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Determinantes de la fecundidad en el Ecuador
[Determinants of fertility in Ecuador]

This paper examines the determinants of Total Fertility Rate in Ecuador on the basis of ENDEMAIN 2004. We find empirical evidence suggests that women who have information about childbirth and pregnancy, contraceptive use, have higher levels of education and work, are more likely to have fewer children. It is evident from the analysis that in Ecuador, the total fertility rate also depends positively on infant mortality.

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Paper provided by University Library of Munich, Germany in its series MPRA Paper with number 39887.

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Date of creation: Jan 2012
Date of revision: Feb 2012
Handle: RePEc:pra:mprapa:39887
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  1. Daniel Chen & Michael Kremer, 1999. "Income-Distribution Dynamics with Endogenous Fertility," American Economic Review, American Economic Association, vol. 89(2), pages 155-160, May.
  2. Theodore W. Schultz, 1974. "References and Index to "Economics of the Family: Marriage, Children, and Human Capital"," NBER Chapters, in: Economics of the Family: Marriage, Children, and Human Capital, pages 549-584 National Bureau of Economic Research, Inc.
  3. Micahael Tomz & Jason Wittenberg & Gary King, . "Clarify: Software for Interpreting and Presenting Statistical Results," Journal of Statistical Software, American Statistical Association, vol. 8(i01).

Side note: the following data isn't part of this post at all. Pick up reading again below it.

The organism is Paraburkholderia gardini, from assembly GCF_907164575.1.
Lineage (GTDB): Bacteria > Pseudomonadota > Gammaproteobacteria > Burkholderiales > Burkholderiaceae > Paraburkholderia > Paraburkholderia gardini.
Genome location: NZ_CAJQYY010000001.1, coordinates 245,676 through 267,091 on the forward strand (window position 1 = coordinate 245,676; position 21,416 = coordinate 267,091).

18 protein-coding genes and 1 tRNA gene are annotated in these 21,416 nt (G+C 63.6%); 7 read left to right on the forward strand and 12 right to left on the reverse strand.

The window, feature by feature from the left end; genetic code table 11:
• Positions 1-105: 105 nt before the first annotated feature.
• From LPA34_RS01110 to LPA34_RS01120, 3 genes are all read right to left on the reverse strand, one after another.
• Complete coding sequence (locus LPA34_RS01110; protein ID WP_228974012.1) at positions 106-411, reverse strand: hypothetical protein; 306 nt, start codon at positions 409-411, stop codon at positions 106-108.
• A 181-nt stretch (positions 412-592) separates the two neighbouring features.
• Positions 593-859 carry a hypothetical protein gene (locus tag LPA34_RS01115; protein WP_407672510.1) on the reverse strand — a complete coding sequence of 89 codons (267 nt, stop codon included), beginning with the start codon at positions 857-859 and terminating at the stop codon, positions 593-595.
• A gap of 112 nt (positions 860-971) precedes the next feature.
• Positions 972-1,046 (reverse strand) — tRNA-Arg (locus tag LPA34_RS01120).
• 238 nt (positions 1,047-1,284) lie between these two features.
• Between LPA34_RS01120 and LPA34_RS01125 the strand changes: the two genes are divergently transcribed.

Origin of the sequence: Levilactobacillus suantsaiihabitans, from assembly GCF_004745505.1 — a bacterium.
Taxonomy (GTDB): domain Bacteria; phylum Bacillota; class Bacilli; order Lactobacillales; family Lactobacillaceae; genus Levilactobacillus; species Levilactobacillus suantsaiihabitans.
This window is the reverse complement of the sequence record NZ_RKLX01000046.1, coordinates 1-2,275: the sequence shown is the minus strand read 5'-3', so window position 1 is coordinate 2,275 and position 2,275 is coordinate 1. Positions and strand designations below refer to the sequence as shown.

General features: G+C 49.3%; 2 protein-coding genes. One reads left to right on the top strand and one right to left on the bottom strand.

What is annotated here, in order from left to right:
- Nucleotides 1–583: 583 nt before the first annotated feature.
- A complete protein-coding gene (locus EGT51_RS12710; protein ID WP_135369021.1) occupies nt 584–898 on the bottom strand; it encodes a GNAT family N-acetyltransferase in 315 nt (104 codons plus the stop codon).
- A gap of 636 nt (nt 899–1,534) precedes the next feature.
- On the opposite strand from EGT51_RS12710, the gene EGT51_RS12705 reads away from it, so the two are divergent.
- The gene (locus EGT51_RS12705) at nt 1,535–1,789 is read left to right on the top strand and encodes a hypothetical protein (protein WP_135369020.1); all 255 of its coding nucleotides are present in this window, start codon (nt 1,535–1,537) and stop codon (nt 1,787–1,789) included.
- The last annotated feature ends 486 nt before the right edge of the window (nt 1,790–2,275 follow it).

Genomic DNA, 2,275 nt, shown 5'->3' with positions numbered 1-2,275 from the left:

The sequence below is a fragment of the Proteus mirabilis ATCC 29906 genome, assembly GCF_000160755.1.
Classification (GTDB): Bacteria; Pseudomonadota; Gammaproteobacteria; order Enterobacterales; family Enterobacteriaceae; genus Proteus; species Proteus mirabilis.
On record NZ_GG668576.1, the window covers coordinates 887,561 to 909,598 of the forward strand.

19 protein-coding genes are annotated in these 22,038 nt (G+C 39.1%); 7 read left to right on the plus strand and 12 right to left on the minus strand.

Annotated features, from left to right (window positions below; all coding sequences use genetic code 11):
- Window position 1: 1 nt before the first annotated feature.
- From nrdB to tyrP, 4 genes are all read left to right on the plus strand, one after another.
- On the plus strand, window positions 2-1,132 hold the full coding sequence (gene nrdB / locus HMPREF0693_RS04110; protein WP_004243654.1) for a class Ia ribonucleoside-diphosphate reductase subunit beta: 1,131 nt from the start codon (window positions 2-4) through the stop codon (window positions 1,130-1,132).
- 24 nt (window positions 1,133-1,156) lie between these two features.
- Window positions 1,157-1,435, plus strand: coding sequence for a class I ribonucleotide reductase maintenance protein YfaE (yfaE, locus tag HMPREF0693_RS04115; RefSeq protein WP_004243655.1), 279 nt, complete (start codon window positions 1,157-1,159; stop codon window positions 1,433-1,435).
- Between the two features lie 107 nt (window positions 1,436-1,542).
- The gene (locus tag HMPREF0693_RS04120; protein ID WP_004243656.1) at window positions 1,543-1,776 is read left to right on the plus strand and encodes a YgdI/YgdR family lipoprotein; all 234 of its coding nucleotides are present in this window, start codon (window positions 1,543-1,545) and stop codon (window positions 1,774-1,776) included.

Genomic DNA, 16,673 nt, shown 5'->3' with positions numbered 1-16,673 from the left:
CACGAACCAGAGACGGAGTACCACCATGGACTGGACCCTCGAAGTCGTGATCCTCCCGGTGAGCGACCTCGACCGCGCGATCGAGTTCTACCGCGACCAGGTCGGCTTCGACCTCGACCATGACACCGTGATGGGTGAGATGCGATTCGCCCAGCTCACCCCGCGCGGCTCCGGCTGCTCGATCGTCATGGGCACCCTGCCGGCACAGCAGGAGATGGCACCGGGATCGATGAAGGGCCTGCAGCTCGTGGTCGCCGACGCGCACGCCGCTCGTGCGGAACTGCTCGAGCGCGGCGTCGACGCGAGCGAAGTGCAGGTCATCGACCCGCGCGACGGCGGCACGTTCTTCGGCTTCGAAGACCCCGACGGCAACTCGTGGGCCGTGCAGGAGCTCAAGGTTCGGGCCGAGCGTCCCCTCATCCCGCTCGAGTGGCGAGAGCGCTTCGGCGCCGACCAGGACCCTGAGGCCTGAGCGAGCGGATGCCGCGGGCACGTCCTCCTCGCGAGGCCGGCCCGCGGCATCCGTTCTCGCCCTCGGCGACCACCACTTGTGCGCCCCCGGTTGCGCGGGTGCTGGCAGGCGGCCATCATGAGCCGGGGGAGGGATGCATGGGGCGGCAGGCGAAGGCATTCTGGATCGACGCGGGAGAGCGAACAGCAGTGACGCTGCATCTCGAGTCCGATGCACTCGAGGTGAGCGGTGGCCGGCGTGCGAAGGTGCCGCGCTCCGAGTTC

4. Vuong, Quang H, 1989. "Likelihood Ratio Tests for Model Selection and Non-nested Hypotheses," Econometrica, Econometric Society, vol. 57(2), pages 307-33, March.
  5. Gary S. Becker, 1981. "A Treatise on the Family," NBER Books, National Bureau of Economic Research, Inc, number beck81-1, July.
  6. Mullahy, John, 1986. "Specification and testing of some modified count data models," Journal of Econometrics, Elsevier, vol. 33(3), pages 341-365, December.
  7. Weil, David N, 1994. "The Saving of the Elderly in Micro and Macro Data," The Quarterly Journal of Economics, MIT Press, vol. 109(1), pages 55-81, February.
  8. Rosenzweig, Mark R, 1990. "Population Growth and Human Capital Investments: Theory and Evidence," Journal of Political Economy, University of Chicago Press, vol. 98(5), pages S38-70, October.
  9. Ehrlich, Isaac & Lui, Francis T, 1991. "Intergenerational Trade, Longevity, and Economic Growth," Journal of Political Economy, University of Chicago Press, vol. 99(5), pages 1029-59, October.
  10. Alfonso Miranda, 2010. "A double-hurdle count model for completed fertility data from the developing world," DoQSS Working Papers 10-01, Department of Quantitative Social Science - UCL Institute of Education, University College London.
  11. Theodore W. Schultz, 1974. "Economics of the Family: Marriage, Children, and Human Capital," NBER Books, National Bureau of Economic Research, Inc, number schu74-1, July.
  12. Eckstein, Zvi & Wolpin, Kenneth I., 1985. "Endogenous fertility and optimal population size," Journal of Public Economics, Elsevier, vol. 27(1), pages 93-106, June.
  13. J. Scott Long & Jeremy Freese, 2001. "Predicted probabilities for count models," Stata Journal, StataCorp LP, vol. 1(1), pages 51-57, November.
  14. Maria Melkersson & Dan-Olof Rooth, 2000. "Modeling female fertility using inflated count data models," Journal of Population Economics, Springer, vol. 13(2), pages 189-203.
  15. Partha Dasgupta, 1995. "The Population Problem: Theory and Evidence," Journal of Economic Literature, American Economic Association, vol. 33(4), pages 1879-1902, December.
  16. Becker, Gary S & Lewis, H Gregg, 1973. "On the Interaction between the Quantity and Quality of Children," Journal of Political Economy, University of Chicago Press, vol. 81(2), pages S279-88, Part II, .
  17. Alfonso Miranda, 2003. "Socio-economic characteristics, completed fertility, and the transition from low to high order parities in Mexico," Labor and Demography 0308001, EconWPA.
  18. Michael Kremer & Daniel Chen, 2000. "Income-distribution Dynamics with Endogenous Fertility," NBER Working Papers 7530, National Bureau of Economic Research, Inc.
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